In 2005 McCloughan was named vice president of player personnel in San Francisco and was general manager from 2008-2010 before moving on. He subsequently served as Seattle Seahawks GM John Schneider’s right-hand man from 2012 to 2014. McCloughan has been credited with hitting on late-round picks such as Richard Sherman while he was in charge and is also believed to be a catalyst in turning the respective franchises into Super Bowl contenders and powerhouses.

The Redskins have been in dire need to enhance their personnel department during the recent years of Dan Snyder’s ownership and adding an individual such as McCloughan with a true scouting background might do the trick –or at least start the process. Since McCloughan ran a private scouting service that the Redskins were clients of last year he should be able to immediately help as soon as the upcoming draft in late April into early May.

McCloughan’s eventual hire might play in the role of deciding who will fill the vacant opening at defensive coordinator the Redskins have, whether it be former Dallas Cowboys’ Head Coach Wade Phillips, current San Francisco 49ers’ Secondary Coach Ed Donatell, or current San Diego Chargers’ linebacker coach Joe Barry, as well as possible firings at lower level assistants on both sides of the ball.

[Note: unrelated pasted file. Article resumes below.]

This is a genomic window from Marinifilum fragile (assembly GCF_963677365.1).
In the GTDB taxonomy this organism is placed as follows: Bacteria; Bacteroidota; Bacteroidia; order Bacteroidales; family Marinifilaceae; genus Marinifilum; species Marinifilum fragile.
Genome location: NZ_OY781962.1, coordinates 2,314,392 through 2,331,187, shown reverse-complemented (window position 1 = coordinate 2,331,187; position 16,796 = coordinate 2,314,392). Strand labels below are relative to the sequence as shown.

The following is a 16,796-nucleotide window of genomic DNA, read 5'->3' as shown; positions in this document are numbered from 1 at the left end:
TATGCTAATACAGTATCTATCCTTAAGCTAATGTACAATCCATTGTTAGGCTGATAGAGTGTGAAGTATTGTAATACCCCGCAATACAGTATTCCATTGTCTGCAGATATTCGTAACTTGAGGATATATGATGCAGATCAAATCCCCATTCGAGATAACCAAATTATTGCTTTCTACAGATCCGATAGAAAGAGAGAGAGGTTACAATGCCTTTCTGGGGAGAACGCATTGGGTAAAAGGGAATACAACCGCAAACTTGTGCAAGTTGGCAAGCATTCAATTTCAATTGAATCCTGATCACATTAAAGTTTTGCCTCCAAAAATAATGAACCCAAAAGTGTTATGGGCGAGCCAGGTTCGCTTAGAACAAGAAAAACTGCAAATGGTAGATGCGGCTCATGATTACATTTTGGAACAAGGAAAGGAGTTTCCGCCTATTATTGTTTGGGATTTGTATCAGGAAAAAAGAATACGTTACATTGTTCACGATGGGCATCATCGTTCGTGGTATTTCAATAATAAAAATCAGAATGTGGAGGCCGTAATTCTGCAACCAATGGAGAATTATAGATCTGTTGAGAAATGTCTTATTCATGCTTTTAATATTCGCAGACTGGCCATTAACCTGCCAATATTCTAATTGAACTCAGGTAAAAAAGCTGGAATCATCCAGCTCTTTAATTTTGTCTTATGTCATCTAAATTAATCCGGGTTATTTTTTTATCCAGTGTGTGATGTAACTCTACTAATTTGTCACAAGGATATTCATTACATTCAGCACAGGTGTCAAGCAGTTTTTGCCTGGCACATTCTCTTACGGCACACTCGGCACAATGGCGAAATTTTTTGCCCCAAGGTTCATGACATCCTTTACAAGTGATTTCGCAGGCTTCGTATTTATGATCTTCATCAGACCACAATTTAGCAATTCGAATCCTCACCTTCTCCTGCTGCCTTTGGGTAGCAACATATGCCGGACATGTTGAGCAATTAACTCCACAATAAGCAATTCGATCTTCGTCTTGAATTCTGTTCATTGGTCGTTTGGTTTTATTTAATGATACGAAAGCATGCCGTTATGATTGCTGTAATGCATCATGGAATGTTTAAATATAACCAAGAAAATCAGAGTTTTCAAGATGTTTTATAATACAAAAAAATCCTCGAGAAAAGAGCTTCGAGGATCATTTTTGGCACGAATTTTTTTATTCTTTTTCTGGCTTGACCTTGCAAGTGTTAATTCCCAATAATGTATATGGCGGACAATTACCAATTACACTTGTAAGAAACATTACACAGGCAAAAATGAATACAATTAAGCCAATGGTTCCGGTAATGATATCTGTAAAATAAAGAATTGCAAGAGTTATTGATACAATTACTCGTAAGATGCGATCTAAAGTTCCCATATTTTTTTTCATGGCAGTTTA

Moreover, this will most probably have an impact on the expanded role A.J. Smith is planning to have as he is scheduled to meet with upper management on Sunday. All in all, if the Redskins are planning on returning to prominence in the recent future, they need to continue to make moves that make logical football operations sense like this one moving forward.

Washington Redskins hire Scot McCloughan as General Manager

According to multiple media reports, the Washington Redskins are expected to hire Scot McCloughan as the franchise’s ninth General Manager after the two parties met for several hours on Tuesday.

[Read more…]

McCloughan hire a step in right direction

On Tuesday, news broke that the Washington Redskins will hire Scot McCloughan, former 49ers GM, as the team’s General Manager. The formal announcement should be imminent. It is an important move in the right direction.

Since Daniel Snyder bought the Redskins in 1999, the team has known two head personnel managers: Vinnie Cerrato and Bruce Allen. This is the first time the team, under Snyder’s stewardship, has gone “outside the lines” in hiring a player personnel director.